TADIAS: Who were your primary role models when you shifted your career from agriculture to film directing? Which individuals inspire you in your craft?
YZ: I am not only inspired by film directors (Robert Bresson, Stephen Frears, or Shekhar Kapur), but by writers (Tolstoy), musicians (Muluken Melesse) and political activists (Mandela) as well.
TADIAS: What are the joys and challenges of participating in the film industry in Ethiopia?
YZ: The joys of filmmaking in Ethiopia are primarily that the country remains untouched culturally and untapped in potential talents. There are so many stories to be told in the country. And there are growing opportunities.
Like any film, each and every process was just an absolute challenge in every way. But the most difficult for me was the Ethiopian bureaucracy. One can control most factors of filmmaking, more or less, but a bureaucracy is beyond me. The ultimate threat being that your project is in a constant state of danger from being shut down over the smallest issue. The authorities did however allow us to make the film. We also obtained sponsorship from Ethiopian Airlines, which is government owned. The airline moreover provided an enormous amount of logistical support with the transportation of both crew and, especially, equipment to and within the country. Without this help, we certainly would not have been able to make the film on time.
What I learned from the experience can be summarized by one of the traditional female names in Amharic as well as the title of my first documentary project— “Tigist Means Patience”. To make a meaningful film in a place like Ethiopia, you will need an enormous amount of patience and time. Be prepared to invest years of your life there. Be prepared for a lot of explaining. Be prepared for a lot of suspicion. Both the government and people are sensitive about their image, and rightly so, after decades of bad publicity, which has been primarily about political upheavals, war and famine with nothing being told about the positive aspects of the country.
I also discovered many new things. It is a very interesting transitional period right now as the nation fast forwards into the future, leaving its traumatic past behind. The economy is booming and the Diaspora who once risked everything to escape are coming back to rebuild. There is an awakening taking place there, as in the rest of the continent. This homecoming is the time for Africans to redefine who we are for the world and, especially, us. Re-appropriating our memory and what it means to be a citizen. Being a filmmaker at this point in Ethiopia’s (3,000 year) history is, therefore, extremely important. The entire process of making LAMB was made within the conditions of a country trying desperately to pull out of poverty and transcend into something new. I am, of course, very proud to be part of that wave of change.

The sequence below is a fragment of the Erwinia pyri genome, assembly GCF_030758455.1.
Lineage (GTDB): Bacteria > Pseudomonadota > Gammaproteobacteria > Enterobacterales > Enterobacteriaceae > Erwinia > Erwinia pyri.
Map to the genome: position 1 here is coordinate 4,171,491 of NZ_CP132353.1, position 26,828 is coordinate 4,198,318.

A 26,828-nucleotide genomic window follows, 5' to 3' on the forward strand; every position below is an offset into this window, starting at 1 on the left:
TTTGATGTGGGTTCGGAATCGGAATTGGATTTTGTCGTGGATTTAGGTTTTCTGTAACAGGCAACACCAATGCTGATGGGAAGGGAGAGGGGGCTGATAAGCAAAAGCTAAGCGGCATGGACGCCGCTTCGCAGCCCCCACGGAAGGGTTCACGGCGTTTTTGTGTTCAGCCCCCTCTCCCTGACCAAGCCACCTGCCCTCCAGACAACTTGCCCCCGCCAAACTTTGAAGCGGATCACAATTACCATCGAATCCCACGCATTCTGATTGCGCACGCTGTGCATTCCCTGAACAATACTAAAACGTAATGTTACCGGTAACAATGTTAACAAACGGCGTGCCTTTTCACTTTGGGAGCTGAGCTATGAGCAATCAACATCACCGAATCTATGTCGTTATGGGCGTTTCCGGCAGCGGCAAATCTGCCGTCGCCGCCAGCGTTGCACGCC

TADIAS: You recently successfully premiered Lamb in Ethiopia. What was the audience reaction? How did it feel to bring your journey back home?
YZ: At the world premier of Lamb in Ethiopia at the National Theater, about half of the audience were international while the other half were Habeshas. I was pleasantly surprised to learn that there was virtually no difference in the response and reaction to the film between both audiences. Ethiopians who approached me after the screening were just as appreciative and positive about the film as “Ferenges” have been around the world. And as an Ethiopian, the reaction of my people is much more significant to me. So it meant a lot that they were so encouraging.
Lamb Review: Sheer Brilliance Knits Together First Ethiopian Film at Cannes (The Guardian)
Watch: Ethiopia’s First-Ever Cannes “Official Selection” Drama ‘Lamb’ (Indiewire)
Lamb: Yared Zeleke’s Film at Cannes 2015 (TADIAS)
Cannes 2015: the complete festival line-up (The Telegraph)
Home work: Filmmaker Yared Zeleke’s Origin Stories (Manhattan Digest)